Distilling rum in Bristol

Fusion By Design were appointed as lead interior designer by Halewood International Wines & Spirits to design their newest venture, The Bristol and Bath Rum Distillery.


Fusion By Design were appointed as lead interior designer by Halewood International Wines & Spirits to design their newest venture, The Bristol and Bath Rum Distillery. This amazing 7,500 sq ft multi-functional venue houses a 500-litre double retort rum still, traditionally used by Caribbean distillers, to make the Cornish branded, Dead Man’s Fingers Spiced Rum. The rum is distilled at both the original Rum & Crab Shack (in Cornwall) and this new venue, where it will be shipped across the UK and overseas. The distillery’s bar will stock more than 150 different rums from more than 50 different origins and in addition, the distillery runs a rum school, allowing visitors to create their own spiced rum in small copper stills. Meanwhile, the bar and rum school appeal to the current trend to provide ‘experiences’, welcoming locals and visitors from across the UK and further afield, to enjoy immersive skills where they can learn more about provenance-led craft rums.

The fundamental design concept of the scheme was to provide a showcase for the Dead Man’s Fingers brand as well as offering customers a learning experience about the distillation of spiced rum within a rum lab and bar school. The brief from the Halewood team was to create an interior which strongly reflects the brand’s tone of voice and its market positioning. Key words and qualities such as vibrant, mischievous, non-conformist, unorthodox were all important in the development of the design’s identity. The DMF product is authentically Caribbean, born in Cornwall it is mischievous, but it isn’t about kitsch or tacky. We were challenged to capture this fun and non-conventional nature within our design.


We looked to incorporate the key brand qualities to generate a design palette that used a great deal of reclaimed materials; industrial finishes and street art which contrast with the highly polished copper stills, marble bar tops and an eclectic mixture of furniture. We looked to create bespoke items specifically designed for the venue, the most striking of which is the skull fabric pattern which is used extensively on the upholsteries. This design was worked up as a collaboration between Fusion By Design and Beth at BoBo1325, the final design is a cheeky take on the key ingredients within the rum using abstract botanical prints in bold, striking colours and tones. The iconic DMF skull is also incorporated elsewhere into the interior such as the light fittings which feature illuminated skull pendants and the graffiti artwork adorning the walls which was carried out by an artist local to Bristol. This combination creates an environment which is both unique in its appearance and its operational offer.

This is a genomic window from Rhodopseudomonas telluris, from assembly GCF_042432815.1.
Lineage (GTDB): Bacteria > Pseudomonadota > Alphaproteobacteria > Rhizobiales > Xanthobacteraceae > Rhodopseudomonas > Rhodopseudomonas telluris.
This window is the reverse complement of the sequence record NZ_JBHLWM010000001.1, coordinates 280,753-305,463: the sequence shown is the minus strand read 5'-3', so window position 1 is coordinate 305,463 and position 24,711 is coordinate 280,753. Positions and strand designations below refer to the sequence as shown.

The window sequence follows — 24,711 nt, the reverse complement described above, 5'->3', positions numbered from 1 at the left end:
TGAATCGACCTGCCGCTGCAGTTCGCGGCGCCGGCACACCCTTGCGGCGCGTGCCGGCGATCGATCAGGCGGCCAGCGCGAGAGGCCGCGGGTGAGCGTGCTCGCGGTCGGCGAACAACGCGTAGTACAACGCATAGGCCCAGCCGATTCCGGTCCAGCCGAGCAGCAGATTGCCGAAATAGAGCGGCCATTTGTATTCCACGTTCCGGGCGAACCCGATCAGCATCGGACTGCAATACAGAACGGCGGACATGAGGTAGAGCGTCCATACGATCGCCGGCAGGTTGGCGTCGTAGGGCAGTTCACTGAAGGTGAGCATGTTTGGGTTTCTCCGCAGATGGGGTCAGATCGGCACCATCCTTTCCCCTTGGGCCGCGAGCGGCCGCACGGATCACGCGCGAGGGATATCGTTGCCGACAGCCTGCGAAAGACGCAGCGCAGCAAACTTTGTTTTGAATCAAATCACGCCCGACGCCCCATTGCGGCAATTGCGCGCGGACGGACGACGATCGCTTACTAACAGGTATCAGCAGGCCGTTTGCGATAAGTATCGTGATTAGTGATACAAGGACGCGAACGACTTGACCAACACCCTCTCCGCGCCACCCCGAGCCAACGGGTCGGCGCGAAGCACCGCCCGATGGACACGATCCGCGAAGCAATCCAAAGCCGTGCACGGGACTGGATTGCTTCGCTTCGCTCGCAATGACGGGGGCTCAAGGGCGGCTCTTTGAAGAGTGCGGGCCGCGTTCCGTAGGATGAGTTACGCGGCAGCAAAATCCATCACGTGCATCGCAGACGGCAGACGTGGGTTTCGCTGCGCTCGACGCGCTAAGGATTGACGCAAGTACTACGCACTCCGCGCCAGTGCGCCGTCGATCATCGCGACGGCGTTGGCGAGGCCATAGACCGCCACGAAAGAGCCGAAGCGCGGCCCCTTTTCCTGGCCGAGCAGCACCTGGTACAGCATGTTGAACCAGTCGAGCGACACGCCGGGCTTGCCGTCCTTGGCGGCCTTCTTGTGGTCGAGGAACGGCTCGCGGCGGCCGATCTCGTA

The site is located on the high street leading to the Clifton area of the city which is a particularly steep incline therefore the venue is split across numerous levels, connected via an open metal staircase allowing various sight lines through the distillery. At ground floor level, visible from the street, is the copper rum still with the main bar counter adjacent showcasing the extensive rum selection on offer, displayed on the metal back bar framed against an exposed brick wall. From here you can see down to the lower ground floor level which houses the rum barrel display within a glass enclosure. At mezzanine level, there is a second bar with mixed height seating, bold neon light features and raw wall and ceiling finishes. Concealed to the rear of this bar is a hidden “speak easy” style snug area which is decorated in a more refined way, with plush velvet upholstered walls and deep wenge stained timber panelling. This intimate area comes to life at night thanks to the lush finishes which are complimented by the “urban art” adorning the walls providing a true feeling of exclusivity.

The first floor features the rum and bar school teaching rooms and events spaces, which continue the alternative textures and material design approach. The teaching rooms house individual copper stills, tiled wall finishes and rich timbers. The bar school counter is finished in zinc and blackened timber panelling creating a rich and exciting environment in which to learn as well as relax.